If You Ask Nicely, Rico Nasty Might Just Spit In Your Mouth

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A sea of Rico Nasty fans who were 100% about the raging life flooded The Echo in Silver Lake during the rising rapper’s Nasty Tour stop in Los Angeles last week. The room was filled with youthful energy from all different types of individuals gathered in a judgment-free zone where they could be themselves, and in a positive and welcoming environment like this one, fans can let out some aggression and have loads of fun.

Once Upon A Time” off 2017’s Tales Of Tacobella was my first introduction to the young rapper, born Maria-Cecilia Simone Kelly, and I remember really loving her flow. More recently, when I heard “Poppin'” on an episode of Issa Rae’s HBO series Insecure, all the indicators of her imminent success became clear. From 2016’s “iCarly” to now, you can hear the evolution in her sound and she keeps getting better and more polished.

The first song she performs is “Bitch I’m Nasty” which has the crowd extremely turned up — it is the Nasty Tour after all. The show itself is the standard Rico turn up — wigs flying in the air, crowd surfing, a mosh pit, and a recap of popular cuts from her 2018 release Nasty like, “Countin’ Up,” “Trust Issues,” and “Pressing Me.”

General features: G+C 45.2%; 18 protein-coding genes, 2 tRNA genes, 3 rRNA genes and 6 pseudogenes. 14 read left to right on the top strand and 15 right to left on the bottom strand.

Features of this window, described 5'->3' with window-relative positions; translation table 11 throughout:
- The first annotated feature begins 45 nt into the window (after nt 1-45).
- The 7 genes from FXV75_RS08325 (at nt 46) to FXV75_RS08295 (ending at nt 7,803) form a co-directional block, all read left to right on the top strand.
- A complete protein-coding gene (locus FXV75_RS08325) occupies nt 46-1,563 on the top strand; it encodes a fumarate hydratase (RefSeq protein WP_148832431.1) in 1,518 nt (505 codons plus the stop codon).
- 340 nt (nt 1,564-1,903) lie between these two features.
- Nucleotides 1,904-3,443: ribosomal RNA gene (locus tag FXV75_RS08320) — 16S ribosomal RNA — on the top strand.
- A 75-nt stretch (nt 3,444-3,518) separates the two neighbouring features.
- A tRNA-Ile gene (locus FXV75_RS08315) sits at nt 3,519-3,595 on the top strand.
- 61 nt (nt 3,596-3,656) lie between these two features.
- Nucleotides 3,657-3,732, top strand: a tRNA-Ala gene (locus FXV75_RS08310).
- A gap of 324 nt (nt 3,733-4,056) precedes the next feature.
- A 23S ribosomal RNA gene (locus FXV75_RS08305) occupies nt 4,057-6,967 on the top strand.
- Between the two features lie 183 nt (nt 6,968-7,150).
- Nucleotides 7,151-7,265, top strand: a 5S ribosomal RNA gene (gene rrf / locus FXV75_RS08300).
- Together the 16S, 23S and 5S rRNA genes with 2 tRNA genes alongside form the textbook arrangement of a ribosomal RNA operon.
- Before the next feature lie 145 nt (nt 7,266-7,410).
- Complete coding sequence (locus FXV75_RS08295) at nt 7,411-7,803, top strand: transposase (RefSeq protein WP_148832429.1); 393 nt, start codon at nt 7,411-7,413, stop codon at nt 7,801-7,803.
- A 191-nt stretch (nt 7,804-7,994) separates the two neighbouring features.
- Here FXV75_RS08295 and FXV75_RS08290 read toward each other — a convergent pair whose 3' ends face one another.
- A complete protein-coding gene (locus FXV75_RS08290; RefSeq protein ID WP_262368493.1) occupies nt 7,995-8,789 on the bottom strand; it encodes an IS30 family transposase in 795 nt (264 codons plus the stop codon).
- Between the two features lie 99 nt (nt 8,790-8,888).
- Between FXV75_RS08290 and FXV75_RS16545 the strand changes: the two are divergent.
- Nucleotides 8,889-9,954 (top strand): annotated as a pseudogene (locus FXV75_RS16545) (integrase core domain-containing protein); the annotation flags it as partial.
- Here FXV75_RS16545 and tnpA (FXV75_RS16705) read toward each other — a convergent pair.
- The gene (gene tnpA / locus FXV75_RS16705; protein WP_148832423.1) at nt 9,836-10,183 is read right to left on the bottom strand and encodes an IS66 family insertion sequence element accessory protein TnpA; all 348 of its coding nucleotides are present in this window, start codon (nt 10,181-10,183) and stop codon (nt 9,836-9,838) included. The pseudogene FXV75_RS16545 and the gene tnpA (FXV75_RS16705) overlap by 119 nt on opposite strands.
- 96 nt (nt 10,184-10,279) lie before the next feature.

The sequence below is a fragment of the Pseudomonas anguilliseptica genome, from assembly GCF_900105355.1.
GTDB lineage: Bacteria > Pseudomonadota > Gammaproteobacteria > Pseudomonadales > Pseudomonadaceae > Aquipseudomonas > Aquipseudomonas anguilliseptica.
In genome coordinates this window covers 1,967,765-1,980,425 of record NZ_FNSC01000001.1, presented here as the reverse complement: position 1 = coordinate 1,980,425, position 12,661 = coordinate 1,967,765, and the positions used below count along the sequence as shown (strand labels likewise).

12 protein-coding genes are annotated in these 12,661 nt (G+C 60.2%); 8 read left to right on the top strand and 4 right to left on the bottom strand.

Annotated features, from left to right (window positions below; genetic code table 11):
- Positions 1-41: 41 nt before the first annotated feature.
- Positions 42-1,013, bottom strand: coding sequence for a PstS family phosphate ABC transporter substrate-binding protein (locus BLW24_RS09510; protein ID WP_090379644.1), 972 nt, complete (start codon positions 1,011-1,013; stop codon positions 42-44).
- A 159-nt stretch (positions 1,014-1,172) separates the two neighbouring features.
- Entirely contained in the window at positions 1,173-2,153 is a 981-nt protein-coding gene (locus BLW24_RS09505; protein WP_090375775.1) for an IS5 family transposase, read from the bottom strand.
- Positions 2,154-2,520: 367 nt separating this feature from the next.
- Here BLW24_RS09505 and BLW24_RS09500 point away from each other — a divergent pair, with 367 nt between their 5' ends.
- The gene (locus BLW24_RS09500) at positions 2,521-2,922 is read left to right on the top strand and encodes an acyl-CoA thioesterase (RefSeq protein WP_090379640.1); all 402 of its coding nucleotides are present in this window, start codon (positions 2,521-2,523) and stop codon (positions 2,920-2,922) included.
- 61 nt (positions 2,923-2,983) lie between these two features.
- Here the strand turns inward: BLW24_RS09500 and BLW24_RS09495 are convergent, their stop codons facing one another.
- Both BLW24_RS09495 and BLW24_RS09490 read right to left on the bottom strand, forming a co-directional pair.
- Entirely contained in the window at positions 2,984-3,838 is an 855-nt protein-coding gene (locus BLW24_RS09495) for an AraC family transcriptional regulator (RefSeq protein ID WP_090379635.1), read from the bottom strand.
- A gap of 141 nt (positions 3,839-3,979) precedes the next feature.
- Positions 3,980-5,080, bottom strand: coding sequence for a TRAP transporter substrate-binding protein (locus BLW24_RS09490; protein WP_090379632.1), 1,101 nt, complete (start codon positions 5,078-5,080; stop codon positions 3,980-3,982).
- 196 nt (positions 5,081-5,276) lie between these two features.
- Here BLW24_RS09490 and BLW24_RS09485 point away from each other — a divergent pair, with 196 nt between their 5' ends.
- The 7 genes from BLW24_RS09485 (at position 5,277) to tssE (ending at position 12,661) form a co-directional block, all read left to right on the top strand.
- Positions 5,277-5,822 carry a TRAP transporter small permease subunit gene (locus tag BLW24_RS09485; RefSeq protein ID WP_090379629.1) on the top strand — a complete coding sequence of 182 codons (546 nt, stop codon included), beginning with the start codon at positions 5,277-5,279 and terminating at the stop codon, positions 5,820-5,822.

The energy is magnetic and pulsating as Rico’s music is loud, aggressive, liberating, and daring, giving a voice to anyone who doesn’t necessarily fit in with societal norms. The 21-year-old Maryland native has the crowd in the palm of her hand, all eyes are on her. They bounce up and down as she possesses them with songs off her mixtapes Nasty and Sugar Trap 2. She is in complete control.

Before all of this went down though, Rico was nice enough to speak with me in a tiny green room, backstage. I thanked her for allowing me to interview her while she was still getting her makeup done and slid into a spot right next to her, thrust my iPhone in her direction, and pressed record.

What can fans expect when they come to a Rico Nasty show?

I feel like I want them to come with low expectations but still high ones because I don’t want them to expect too much. That brings a lot of pressure, but I just want them to expect to have fun. Have a lot of fun, let sh*t go, get some aggression off in a positive way, and be a bad b*tch while doing it.